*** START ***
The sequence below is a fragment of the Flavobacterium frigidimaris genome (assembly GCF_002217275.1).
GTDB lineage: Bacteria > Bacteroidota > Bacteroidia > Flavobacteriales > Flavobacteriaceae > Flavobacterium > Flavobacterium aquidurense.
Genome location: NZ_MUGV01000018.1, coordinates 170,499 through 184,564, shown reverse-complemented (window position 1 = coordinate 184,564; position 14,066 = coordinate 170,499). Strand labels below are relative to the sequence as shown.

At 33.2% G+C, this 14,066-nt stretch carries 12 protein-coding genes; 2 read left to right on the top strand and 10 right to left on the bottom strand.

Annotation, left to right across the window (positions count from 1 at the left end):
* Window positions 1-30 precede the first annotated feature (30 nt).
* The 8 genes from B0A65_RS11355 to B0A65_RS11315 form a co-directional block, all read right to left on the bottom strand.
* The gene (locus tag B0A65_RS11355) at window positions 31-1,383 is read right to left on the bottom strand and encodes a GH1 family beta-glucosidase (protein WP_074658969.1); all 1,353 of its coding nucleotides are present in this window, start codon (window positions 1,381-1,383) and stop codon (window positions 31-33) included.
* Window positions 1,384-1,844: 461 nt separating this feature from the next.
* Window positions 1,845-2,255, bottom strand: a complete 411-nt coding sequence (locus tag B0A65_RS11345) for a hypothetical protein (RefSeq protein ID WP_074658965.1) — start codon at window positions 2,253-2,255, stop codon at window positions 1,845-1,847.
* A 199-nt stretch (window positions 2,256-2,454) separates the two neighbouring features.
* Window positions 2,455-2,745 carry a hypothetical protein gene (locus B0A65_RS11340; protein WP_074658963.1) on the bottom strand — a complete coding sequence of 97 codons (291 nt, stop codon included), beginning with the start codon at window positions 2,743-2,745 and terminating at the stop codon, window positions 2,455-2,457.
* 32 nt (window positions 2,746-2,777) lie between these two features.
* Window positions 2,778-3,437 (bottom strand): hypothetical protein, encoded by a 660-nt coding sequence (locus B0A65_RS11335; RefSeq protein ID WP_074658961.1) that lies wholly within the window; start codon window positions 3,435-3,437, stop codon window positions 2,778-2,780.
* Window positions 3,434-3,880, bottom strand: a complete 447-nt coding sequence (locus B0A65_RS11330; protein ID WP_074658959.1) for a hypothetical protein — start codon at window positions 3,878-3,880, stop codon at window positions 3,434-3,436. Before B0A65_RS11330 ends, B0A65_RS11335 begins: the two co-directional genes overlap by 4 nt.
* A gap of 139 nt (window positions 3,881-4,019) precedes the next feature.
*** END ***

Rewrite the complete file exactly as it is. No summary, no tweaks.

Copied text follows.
The sequence below is a fragment of the Flavobacterium frigidimaris genome (assembly GCF_002217275.1).
GTDB lineage: Bacteria > Bacteroidota > Bacteroidia > Flavobacteriales > Flavobacteriaceae > Flavobacterium > Flavobacterium aquidurense.
Genome location: NZ_MUGV01000018.1, coordinates 170,499 through 184,564, shown reverse-complemented (window position 1 = coordinate 184,564; position 14,066 = coordinate 170,499). Strand labels below are relative to the sequence as shown.

At 33.2% G+C, this 14,066-nt stretch carries 12 protein-coding genes; 2 read left to right on the top strand and 10 right to left on the bottom strand.

Annotation, left to right across the window (positions count from 1 at the left end):
* Window positions 1-30 precede the first annotated feature (30 nt).
* The 8 genes from B0A65_RS11355 to B0A65_RS11315 form a co-directional block, all read right to left on the bottom strand.
* The gene (locus tag B0A65_RS11355) at window positions 31-1,383 is read right to left on the bottom strand and encodes a GH1 family beta-glucosidase (protein WP_074658969.1); all 1,353 of its coding nucleotides are present in this window, start codon (window positions 1,381-1,383) and stop codon (window positions 31-33) included.
* Window positions 1,384-1,844: 461 nt separating this feature from the next.
* Window positions 1,845-2,255, bottom strand: a complete 411-nt coding sequence (locus tag B0A65_RS11345) for a hypothetical protein (RefSeq protein ID WP_074658965.1) — start codon at window positions 2,253-2,255, stop codon at window positions 1,845-1,847.
* A 199-nt stretch (window positions 2,256-2,454) separates the two neighbouring features.
* Window positions 2,455-2,745 carry a hypothetical protein gene (locus B0A65_RS11340; protein WP_074658963.1) on the bottom strand — a complete coding sequence of 97 codons (291 nt, stop codon included), beginning with the start codon at window positions 2,743-2,745 and terminating at the stop codon, window positions 2,455-2,457.
* 32 nt (window positions 2,746-2,777) lie between these two features.
* Window positions 2,778-3,437 (bottom strand): hypothetical protein, encoded by a 660-nt coding sequence (locus B0A65_RS11335; RefSeq protein ID WP_074658961.1) that lies wholly within the window; start codon window positions 3,435-3,437, stop codon window positions 2,778-2,780.
* Window positions 3,434-3,880, bottom strand: a complete 447-nt coding sequence (locus B0A65_RS11330; protein ID WP_074658959.1) for a hypothetical protein — start codon at window positions 3,878-3,880, stop codon at window positions 3,434-3,436. Before B0A65_RS11330 ends, B0A65_RS11335 begins: the two co-directional genes overlap by 4 nt.
* A gap of 139 nt (window positions 3,881-4,019) precedes the next feature.